HC Deb 17 July 1845 vol 82 cc618-9
The Earl of Lincoln

moved the Order of the Day for the Third Reading of the Inclosure of Commons Bill.

Colonel Sibthorp

had from the first opposed this Bill, and would still oppose it, because he thought proper time had not been given for its due consideration. There might be some good clauses in it; but it was of so important a nature that he should object to the Bill altogether, unless it were for some time postponed.

Mr. Eliot Yorke

hoped that the House would at once proceed with the considertion of the Bill, as it was calculated to be of great benefit to all classes of the community.

Mr. Sharman Crawford

felt it to be his duty again to state his objections to many parts of the Bill, as they had not been removed in its former stages. The Bill was calculated to benefit the landlords alone, and would not be advantageous to the working classes, who ought to be considered. In proof of what he staled, he would quote the evidence of Mr. H. Martin, of Hadlow, in Kent, who had stated that the rent of common land, which was formerly 16s. per acre, had now risen to 2l. per acre. Under these circumstances, he would not now further trouble the House; but when the question should be put that the do pass into a law, he would divide the House.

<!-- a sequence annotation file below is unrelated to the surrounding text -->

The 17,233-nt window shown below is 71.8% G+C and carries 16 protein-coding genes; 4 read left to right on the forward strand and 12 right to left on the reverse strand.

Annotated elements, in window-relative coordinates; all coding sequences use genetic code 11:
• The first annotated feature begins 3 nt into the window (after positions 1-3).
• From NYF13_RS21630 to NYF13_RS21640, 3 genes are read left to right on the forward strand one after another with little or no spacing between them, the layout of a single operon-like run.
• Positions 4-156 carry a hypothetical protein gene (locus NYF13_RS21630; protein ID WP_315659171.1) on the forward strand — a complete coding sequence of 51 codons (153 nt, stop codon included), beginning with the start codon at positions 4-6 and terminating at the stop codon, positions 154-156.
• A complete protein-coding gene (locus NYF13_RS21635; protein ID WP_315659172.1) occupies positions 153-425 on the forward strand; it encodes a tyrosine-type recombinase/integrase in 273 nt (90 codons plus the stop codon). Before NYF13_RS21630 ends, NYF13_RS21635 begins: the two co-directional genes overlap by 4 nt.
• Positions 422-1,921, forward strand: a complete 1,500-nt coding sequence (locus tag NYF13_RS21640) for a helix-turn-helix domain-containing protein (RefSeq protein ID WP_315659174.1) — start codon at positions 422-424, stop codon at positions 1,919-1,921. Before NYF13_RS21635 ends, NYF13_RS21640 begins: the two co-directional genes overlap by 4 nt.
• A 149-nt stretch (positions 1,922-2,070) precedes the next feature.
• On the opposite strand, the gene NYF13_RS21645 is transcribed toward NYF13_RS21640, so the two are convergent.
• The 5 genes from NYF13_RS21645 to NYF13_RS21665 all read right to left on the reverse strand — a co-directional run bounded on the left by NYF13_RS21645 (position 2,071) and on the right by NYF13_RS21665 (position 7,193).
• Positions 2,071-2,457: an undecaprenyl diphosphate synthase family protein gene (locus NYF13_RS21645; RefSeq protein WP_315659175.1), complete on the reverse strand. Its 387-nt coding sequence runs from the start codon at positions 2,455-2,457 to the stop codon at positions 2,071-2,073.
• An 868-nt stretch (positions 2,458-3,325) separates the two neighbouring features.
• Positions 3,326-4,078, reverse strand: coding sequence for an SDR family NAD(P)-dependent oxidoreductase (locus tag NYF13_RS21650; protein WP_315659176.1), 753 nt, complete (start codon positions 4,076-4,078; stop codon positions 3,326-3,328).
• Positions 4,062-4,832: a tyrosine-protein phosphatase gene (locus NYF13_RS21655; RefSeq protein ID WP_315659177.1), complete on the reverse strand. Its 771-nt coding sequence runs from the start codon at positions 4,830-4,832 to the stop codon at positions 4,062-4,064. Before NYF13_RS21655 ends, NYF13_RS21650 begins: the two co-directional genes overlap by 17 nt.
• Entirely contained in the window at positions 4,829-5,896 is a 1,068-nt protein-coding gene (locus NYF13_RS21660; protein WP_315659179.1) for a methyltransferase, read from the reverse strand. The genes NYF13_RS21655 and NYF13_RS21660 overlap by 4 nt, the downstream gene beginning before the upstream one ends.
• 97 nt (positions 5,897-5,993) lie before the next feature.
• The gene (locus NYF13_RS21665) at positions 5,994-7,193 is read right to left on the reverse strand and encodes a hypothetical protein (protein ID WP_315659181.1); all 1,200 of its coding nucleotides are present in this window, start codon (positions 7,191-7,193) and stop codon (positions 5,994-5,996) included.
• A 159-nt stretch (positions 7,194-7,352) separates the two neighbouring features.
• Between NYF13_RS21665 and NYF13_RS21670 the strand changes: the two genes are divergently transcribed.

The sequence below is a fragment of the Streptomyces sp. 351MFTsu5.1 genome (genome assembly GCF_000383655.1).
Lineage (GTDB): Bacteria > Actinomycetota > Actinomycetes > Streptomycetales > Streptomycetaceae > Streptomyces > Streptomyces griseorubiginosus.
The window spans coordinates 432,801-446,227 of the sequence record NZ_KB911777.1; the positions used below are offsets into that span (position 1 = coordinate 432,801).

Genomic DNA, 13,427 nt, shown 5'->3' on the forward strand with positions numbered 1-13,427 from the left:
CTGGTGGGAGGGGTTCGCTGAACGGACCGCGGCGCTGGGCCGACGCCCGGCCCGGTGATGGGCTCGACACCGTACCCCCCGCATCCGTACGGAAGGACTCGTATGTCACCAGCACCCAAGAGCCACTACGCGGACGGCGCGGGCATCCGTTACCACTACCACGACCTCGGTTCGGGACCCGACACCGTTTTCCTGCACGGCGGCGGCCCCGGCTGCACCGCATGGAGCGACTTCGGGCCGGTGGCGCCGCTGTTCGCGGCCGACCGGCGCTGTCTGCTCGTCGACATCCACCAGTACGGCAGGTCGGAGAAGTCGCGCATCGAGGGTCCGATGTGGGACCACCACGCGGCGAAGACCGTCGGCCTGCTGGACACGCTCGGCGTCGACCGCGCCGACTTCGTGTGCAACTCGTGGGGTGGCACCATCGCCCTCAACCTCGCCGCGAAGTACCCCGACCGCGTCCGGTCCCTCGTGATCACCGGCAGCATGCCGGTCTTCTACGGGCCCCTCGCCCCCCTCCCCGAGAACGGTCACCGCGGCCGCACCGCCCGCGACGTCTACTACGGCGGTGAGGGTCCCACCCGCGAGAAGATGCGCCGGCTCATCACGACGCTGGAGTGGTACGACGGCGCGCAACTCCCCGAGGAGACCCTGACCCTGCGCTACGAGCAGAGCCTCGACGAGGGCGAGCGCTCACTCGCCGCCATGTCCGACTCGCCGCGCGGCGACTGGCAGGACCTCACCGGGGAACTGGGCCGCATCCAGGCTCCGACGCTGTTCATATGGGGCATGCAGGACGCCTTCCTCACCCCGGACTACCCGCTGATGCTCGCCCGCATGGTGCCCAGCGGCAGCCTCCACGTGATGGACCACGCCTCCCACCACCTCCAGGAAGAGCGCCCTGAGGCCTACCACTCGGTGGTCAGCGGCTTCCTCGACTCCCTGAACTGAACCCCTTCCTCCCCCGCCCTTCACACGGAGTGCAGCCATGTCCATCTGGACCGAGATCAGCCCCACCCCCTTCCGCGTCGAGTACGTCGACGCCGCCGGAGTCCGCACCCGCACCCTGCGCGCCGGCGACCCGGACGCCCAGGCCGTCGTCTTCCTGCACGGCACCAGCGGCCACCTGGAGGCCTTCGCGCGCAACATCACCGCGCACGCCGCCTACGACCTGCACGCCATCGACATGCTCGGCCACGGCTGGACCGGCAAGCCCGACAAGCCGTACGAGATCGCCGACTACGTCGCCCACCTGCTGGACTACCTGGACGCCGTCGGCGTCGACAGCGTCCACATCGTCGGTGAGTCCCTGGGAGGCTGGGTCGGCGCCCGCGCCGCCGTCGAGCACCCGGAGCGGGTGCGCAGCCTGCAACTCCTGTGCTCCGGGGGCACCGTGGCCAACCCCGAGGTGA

Mr. Becket Denison

regretted deeply that the hon. Member for Rochdale, whose character for benevolence stood very high in that House as well as out of it, should be found to oppose the Bill, especially as his influence and importance among the labouring poor were very great. He was sure that if that hon. Gentleman should succeed in rejecting the Bill, he would sooner or later regret that success; for he would find that he had been doing a great injury to the labouring poor residing on the borders of the commons which, by this Bill, would be enclosed. He would give his most cordial consent to the Bill.

The Earl of Lincoln

said, that sufficient time had been given for discussion on this Bill, since it had been before the public nearly three years. The measure, he was sure, would be found to be of the greatest advantage to the labouring poor, as well as to the landlords and landowners.

Order of the Day read. Bill read a third time.

On the Question that the Bill do pass,

Mr. Sharman Crawford

contended again that the mode of distribution of land, as proposed by this Bill, was most arbitrary and unjust; and as his objections had failed to be considered, he should feel it his duty to divide the House on the Question.

The House divided:—Ayes 48; Noes 0: Majority 48.

Bill passed.

The two Tellers for the Noes were, Mr. Sharman Crawford and Colonel Sibthorp.

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